The following feature appears in the September 2016 issue of NYLON.
While developing her one-woman play Fleabag into a television show, actress and writer Phoebe Waller-Bridge looked for examples of breaking the fourth wall. She wanted to translate her crass and unreliable narrator to the screen, so she watched the Sex and the City pilot, when the cast still spoke directly into the camera. “I couldn’t believe that one,” Waller-Bridge says. “It just felt so cheesy!”
Fleabag, now an Amazon Original series, takes a wry, uncensored look at the life of a woman navigating contemporary life in the big city, and has drawn comparisons to Girls. But the show is singular in that the lead character is the villain of her own life, with few to no allies, and a dark streak that makes Don Draper look mild-mannered.
“I have a horrible feeling that I’m a greedy, perverted, selfish, apathetic, cynical, depraved, morally bankrupt woman who can’t even call herself a feminist,” Waller-Bridge’s character says during one late-night, drunken rant. Waller-Bridge, 31, a London native and theater veteran who previously appeared on BBC’s Broadchurch, has written a counterpart to the male leads who have defined television in recent years. Her nameless antiheroine, a failing café owner, wanders London as she steals money from the perfect date’s wallet, tries to flash a banker to get a loan, and masturbates to Barack Obama while her boyfriend is asleep next to her.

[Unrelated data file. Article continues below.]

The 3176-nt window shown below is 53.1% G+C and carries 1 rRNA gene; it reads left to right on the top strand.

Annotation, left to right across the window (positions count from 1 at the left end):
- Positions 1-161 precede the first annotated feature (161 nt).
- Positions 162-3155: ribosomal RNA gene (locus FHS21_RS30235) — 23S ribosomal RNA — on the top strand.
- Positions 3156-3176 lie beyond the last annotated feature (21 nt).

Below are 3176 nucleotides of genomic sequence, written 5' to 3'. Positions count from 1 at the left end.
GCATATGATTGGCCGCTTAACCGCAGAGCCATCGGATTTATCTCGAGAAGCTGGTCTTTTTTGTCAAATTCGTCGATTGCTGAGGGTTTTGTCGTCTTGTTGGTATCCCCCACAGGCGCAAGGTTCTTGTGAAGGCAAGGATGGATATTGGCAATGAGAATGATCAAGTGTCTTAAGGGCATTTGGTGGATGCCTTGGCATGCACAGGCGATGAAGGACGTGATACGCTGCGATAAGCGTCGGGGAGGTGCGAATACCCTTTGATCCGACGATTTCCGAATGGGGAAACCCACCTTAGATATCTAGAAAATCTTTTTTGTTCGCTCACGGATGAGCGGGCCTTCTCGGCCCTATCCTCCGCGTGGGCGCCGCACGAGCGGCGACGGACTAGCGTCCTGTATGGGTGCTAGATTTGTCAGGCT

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Coat by Acne Studios, dress by Ashish.